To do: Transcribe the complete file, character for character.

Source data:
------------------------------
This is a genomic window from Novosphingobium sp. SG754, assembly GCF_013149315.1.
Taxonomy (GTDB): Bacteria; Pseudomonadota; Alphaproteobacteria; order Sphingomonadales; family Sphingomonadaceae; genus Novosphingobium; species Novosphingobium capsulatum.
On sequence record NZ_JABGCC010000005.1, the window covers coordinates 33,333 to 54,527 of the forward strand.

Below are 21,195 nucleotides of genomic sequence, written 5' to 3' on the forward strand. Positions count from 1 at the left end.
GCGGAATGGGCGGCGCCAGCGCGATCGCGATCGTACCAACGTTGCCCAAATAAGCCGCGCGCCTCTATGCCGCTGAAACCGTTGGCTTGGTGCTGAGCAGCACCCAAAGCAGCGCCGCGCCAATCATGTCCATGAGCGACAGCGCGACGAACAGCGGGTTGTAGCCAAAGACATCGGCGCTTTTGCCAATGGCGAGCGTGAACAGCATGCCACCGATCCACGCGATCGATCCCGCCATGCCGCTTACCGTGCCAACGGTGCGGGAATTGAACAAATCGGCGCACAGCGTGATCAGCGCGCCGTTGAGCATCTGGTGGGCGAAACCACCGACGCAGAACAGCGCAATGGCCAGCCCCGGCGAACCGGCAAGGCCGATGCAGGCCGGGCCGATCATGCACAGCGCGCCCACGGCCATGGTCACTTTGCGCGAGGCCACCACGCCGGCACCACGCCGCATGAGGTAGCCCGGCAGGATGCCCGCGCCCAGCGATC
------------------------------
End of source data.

This is a genomic window from Novosphingobium sp. SG754, assembly GCF_013149315.1.
Taxonomy (GTDB): Bacteria; Pseudomonadota; Alphaproteobacteria; order Sphingomonadales; family Sphingomonadaceae; genus Novosphingobium; species Novosphingobium capsulatum.
On sequence record NZ_JABGCC010000005.1, the window covers coordinates 33,333 to 54,527 of the forward strand.

Below are 21,195 nucleotides of genomic sequence, written 5' to 3' on the forward strand. Positions count from 1 at the left end.
GCGGAATGGGCGGCGCCAGCGCGATCGCGATCGTACCAACGTTGCCCAAATAAGCCGCGCGCCTCTATGCCGCTGAAACCGTTGGCTTGGTGCTGAGCAGCACCCAAAGCAGCGCCGCGCCAATCATGTCCATGAGCGACAGCGCGACGAACAGCGGGTTGTAGCCAAAGACATCGGCGCTTTTGCCAATGGCGAGCGTGAACAGCATGCCACCGATCCACGCGATCGATCCCGCCATGCCGCTTACCGTGCCAACGGTGCGGGAATTGAACAAATCGGCGCACAGCGTGATCAGCGCGCCGTTGAGCATCTGGTGGGCGAAACCACCGACGCAGAACAGCGCAATGGCCAGCCCCGGCGAACCGGCAAGGCCGATGCAGGCCGGGCCGATCATGCACAGCGCGCCCACGGCCATGGTCACTTTGCGCGAGGCCACCACGCCGGCACCACGCCGCATGAGGTAGCCCGGCAGGATGCCCGCGCCCAGCGATC